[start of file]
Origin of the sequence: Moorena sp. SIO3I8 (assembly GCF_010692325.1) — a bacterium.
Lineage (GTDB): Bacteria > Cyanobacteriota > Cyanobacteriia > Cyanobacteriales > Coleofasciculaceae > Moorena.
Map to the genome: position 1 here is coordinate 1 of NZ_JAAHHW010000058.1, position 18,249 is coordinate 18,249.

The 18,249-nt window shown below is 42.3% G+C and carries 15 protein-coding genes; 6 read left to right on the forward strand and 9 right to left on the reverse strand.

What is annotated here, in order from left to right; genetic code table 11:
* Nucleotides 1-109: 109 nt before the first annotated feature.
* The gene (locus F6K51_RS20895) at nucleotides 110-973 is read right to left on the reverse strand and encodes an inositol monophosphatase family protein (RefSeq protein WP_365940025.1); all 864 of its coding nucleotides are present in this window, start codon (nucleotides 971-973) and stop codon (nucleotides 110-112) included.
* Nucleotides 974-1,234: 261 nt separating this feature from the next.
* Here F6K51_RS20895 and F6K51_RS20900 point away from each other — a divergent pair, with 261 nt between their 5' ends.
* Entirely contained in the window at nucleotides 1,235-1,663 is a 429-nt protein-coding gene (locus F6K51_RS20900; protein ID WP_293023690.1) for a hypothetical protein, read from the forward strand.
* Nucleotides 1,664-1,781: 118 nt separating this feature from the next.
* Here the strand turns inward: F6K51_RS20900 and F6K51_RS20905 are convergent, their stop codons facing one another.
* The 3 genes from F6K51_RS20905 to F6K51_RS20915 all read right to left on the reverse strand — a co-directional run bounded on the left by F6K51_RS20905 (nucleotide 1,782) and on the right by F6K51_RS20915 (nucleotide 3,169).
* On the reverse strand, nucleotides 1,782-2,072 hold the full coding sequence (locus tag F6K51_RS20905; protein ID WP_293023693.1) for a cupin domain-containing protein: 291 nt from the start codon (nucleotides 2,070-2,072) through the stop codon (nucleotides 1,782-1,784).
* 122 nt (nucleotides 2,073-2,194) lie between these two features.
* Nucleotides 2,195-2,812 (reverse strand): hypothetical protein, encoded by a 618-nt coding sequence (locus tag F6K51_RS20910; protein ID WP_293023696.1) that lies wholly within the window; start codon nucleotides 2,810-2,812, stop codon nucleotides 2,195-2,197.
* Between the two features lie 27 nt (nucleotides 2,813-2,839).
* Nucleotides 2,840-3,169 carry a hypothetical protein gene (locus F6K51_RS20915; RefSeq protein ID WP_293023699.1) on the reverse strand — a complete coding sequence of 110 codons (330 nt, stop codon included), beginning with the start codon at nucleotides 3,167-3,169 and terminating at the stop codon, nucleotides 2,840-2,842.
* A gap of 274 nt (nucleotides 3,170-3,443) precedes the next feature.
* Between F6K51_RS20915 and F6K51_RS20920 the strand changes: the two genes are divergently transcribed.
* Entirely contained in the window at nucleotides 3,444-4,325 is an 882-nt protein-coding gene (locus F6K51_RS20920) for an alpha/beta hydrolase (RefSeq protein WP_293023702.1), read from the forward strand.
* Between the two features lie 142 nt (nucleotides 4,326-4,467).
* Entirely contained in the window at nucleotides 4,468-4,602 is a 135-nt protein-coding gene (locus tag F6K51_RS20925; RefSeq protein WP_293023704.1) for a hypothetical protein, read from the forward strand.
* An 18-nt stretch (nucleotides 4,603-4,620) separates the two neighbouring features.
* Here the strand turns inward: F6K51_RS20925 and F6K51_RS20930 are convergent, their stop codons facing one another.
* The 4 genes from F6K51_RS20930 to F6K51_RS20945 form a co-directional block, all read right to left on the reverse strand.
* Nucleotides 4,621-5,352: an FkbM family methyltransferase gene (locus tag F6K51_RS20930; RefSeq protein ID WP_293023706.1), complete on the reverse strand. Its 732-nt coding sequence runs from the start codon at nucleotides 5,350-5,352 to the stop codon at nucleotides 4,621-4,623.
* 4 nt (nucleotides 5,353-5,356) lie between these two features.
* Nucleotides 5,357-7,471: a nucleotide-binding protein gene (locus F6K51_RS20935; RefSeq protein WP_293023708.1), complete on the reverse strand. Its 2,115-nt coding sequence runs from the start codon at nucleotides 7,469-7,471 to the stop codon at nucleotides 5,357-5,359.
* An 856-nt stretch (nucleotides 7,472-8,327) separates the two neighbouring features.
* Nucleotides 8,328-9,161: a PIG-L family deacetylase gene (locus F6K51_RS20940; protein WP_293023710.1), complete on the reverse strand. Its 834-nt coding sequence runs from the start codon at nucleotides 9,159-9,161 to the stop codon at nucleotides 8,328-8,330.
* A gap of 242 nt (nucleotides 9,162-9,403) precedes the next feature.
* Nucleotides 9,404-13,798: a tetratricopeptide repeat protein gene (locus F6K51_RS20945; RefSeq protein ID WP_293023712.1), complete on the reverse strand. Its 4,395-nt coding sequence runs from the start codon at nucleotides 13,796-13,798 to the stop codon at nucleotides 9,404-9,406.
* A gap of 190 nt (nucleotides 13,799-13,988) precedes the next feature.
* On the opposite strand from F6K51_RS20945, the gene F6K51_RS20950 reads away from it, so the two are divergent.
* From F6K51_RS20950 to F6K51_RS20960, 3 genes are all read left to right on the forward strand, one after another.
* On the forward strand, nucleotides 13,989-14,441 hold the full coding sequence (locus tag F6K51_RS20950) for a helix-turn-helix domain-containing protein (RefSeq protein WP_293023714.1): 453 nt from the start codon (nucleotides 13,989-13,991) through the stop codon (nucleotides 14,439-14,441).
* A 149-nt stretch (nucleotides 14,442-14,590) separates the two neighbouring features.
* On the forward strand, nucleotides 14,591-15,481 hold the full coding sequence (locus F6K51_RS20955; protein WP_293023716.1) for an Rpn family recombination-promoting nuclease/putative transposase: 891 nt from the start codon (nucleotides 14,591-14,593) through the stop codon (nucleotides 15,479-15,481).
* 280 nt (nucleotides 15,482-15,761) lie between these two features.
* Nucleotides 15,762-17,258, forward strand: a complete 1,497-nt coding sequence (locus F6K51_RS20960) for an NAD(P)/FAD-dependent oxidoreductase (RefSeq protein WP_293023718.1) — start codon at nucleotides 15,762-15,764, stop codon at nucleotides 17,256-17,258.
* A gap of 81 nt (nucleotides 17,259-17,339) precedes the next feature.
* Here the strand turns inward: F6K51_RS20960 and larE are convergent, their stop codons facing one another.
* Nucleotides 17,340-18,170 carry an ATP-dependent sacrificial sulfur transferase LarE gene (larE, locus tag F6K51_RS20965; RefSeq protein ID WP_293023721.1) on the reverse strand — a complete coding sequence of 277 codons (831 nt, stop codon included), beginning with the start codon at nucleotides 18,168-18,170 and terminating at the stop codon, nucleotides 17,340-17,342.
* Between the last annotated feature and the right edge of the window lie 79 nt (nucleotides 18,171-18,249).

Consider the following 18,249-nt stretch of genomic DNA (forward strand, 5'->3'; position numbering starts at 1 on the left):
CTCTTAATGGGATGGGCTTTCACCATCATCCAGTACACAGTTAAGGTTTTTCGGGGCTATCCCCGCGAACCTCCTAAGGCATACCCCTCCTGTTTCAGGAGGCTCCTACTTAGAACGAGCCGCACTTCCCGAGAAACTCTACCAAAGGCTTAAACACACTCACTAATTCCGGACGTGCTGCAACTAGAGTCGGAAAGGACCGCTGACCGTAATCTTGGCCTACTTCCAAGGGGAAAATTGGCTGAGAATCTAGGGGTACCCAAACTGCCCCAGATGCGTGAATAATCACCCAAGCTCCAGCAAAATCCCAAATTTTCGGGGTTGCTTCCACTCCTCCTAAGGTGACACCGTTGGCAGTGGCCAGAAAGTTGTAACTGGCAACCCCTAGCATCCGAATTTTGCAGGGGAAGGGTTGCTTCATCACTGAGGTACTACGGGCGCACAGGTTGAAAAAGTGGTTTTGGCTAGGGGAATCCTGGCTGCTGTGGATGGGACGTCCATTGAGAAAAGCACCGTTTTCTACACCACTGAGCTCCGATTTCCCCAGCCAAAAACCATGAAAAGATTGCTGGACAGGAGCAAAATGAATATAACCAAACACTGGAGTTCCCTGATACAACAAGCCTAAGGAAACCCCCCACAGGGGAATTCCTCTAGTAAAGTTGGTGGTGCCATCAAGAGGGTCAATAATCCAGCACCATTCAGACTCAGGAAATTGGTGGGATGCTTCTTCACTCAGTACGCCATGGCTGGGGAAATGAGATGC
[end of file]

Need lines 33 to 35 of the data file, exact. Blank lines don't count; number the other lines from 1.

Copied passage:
* Nucleotides 9,404-13,798: a tetratricopeptide repeat protein gene (locus F6K51_RS20945; RefSeq protein ID WP_293023712.1), complete on the reverse strand. Its 4,395-nt coding sequence runs from the start codon at nucleotides 13,796-13,798 to the stop codon at nucleotides 9,404-9,406.
* A gap of 190 nt (nucleotides 13,799-13,988) precedes the next feature.
* On the opposite strand from F6K51_RS20945, the gene F6K51_RS20950 reads away from it, so the two are divergent.